God bless!

Rev. Franke's Theme Thoughts

Series A, Advent 1

Lessons for The First Sunday in Advent

Isaiah 2:1-5 ~In the last days God will settle disputes and His people will live in peace.
Psalm 122 (ant. v. 6)
Romans 13:(8–10) 11–14 ~ We should always be ready to live in the daytime of God’s Kingdom.
Matthew 24:36–44 ~ When we focus on business as usual, we miss the business of the Kingdom.

GATHERING THE TEXTS: God's Promise of Peace
The universal dream of peace proclaimed by Isaiah will be realized when all people will walk in the light of the Lord. Then the Messiah will teach all nations his ways and settle all disputes. When that day dawns the deeds of darkness will be put aside and all people will be clothed in the Lord Jesus Christ and his righteousness. The only way to get ready for that day is to be ready at all times for the Lord's return. We are ready when we live in the peace of sins forgiven through Christ our Savior.

A PRAYER BEFORE THE SERVICE: Lord, stir me up with your power so that I may truly be ready to welcome Christ my Savior with the peace he has placed in my heart through his forgiveness of my sins. Keep me ready at all times; help me live by the light of the dawn of Christ's righteousness. Amen.

STEWARDSHIP THOUGHT: Possessions that we often use to exercise power and authority over others are better used in the service of Christ’s coming kingdom by showing love and restoring peace so that God’s righteous rule may be seen in our lives as we await Christ’s return.

OFFERING PRAYER: Lord, take these gifts we bring today
And let them build Your peace.
Use our lives in loving ways
To make our warfare cease.

CONVICTION AND COMFORT: God has promised to restore this world to the peace He created when He pronounced it all “Good,” but we think peace comes when we force others to live by our expectations, so we wield swords and shields to settle disputes. When God settles our disputes according to His righteous judgment we will have no need of weapons of war. Peace will reign in God’s kingdom. He has already begun this peace by settling the differences of our sin through the life and death of Jesus Christ.

Sunday, November 21, 2010

Christ the King

If you were part of a committee to choose readings for each Sunday of the church year, what readings would you choose for a Sunday called “Christ the King”? You might pick a reading like our epistle lesson today where Christ is called the image of the invisible God and the one in whom the fullness of God dwelt bodily. That sounds like a king.

You might choose one of the majestic readings from the book of Revelation that pictures Jesus with his face shining as the sun and his voice like rushing waters and sword coming from his mouth and his hand holding the seven stars. That sounds like a king.

When we think of the title “Christ the King”-- we naturally think of our Lord as he is now—seated at the right hand of his Father—clothed in majesty and glory—ruling all things in heaven and on earth for the sake of his people the church.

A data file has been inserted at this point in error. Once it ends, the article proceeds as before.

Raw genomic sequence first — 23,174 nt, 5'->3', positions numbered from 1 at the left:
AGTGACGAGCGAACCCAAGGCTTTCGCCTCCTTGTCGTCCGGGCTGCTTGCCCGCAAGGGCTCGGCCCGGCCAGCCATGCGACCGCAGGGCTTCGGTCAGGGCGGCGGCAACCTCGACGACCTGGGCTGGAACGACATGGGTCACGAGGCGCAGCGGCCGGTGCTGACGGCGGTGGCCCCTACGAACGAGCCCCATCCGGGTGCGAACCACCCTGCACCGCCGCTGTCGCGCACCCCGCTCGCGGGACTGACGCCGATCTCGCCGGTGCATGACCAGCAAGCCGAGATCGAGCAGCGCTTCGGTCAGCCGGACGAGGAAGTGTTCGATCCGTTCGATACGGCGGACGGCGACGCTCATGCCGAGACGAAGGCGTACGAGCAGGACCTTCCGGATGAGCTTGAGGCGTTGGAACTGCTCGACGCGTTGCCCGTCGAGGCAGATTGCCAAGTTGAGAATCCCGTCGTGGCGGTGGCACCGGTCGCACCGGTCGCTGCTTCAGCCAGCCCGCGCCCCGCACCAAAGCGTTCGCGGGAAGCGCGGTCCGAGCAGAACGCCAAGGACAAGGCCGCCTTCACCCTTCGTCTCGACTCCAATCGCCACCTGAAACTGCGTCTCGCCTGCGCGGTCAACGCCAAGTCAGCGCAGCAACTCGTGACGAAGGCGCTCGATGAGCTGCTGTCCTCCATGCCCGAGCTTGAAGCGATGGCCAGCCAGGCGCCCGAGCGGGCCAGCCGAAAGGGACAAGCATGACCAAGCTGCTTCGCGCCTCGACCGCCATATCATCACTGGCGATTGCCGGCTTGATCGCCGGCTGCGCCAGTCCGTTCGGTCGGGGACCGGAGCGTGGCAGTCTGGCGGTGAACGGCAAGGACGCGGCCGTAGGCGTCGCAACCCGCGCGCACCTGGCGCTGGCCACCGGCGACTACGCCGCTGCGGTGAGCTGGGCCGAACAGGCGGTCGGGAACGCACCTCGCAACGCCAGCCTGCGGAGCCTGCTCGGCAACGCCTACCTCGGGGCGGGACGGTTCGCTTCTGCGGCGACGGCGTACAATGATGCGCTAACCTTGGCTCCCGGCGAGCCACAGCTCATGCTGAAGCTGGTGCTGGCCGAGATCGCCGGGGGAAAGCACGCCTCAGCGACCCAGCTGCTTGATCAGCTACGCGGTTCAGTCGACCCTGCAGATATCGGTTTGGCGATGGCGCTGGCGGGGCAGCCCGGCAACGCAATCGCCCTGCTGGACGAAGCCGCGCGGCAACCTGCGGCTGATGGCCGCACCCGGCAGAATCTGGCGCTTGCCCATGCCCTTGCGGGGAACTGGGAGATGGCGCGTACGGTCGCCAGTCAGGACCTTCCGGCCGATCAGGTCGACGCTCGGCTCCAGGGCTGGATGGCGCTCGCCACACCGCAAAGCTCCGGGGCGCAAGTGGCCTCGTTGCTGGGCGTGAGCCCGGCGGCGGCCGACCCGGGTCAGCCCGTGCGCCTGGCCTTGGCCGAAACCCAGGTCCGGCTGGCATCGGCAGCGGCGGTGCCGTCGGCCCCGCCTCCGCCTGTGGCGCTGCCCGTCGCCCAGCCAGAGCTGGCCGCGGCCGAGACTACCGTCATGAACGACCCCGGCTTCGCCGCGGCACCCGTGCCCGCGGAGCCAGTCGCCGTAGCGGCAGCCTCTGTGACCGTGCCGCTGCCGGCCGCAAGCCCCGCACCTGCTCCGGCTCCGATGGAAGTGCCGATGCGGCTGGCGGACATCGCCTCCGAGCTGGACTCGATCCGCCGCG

I don’t know if any of us would think to choose the Gospel account of his death on the cross as the main reading-- because the way he is portrayed there—beaten, broken, bloody-- looks nothing like a king. Kings reign in pomp and splendor. Kings rule with power and authority. Kings ride to victory and conquest.

The scene that we have before us today in Luke’s Gospel is anything but that. It is a picture of broken-ness and death and ugliness. And yet the truth of the matter is that the Church got it right in choosing this account of our Lord’s death on the cross for Christ the King Sunday because it captures the central mystery of our Faith: that the fullness of God dwelt bodily in the womb of the Blessed Virgin—that the One who is before all things and after all things entered into human history at a particular point of time under the demands of the law—that the One who is the author of life and creator of all-- died for his creature’s sins. That paradox of a crucified king is the heart of our faith.

Today as we reflect upon God’s Word to us from Luke’s Gospel, we will see that there is a flurry of activity and a whole host of characters and a din of voices that surrounds our Lord’s death—women weeping, soldiers gambling for his garments, rulers mocking him, and criminals dying with him.

But what I want to focus on are the three things that Jesus says in the midst of it all—three things that reveal Jesus’ absolute authority, not only as the King of the Jews—but as the King of kings.

Jesus says: “Weep for yourselves”. “Father, forgive them”. And “Today you will be with me in paradise”. That call to repentance—that petition for forgiveness—that promise of paradise—only our King can make. The Bible says:

And there followed him a great multitude of the people and of women who were mourning and lamenting for him. But turning to them Jesus said, "Daughters of Jerusalem, do not weep for me, but weep for yourselves and for your children. For behold, the days are coming when they will say, 'Blessed are the barren and the wombs that never bore and the breasts that never nursed!' Then they will begin to say to the mountains, 'Fall on us,' and to the hills, 'Cover us.' For if they do these things when the wood is green, what will happen when it is dry?"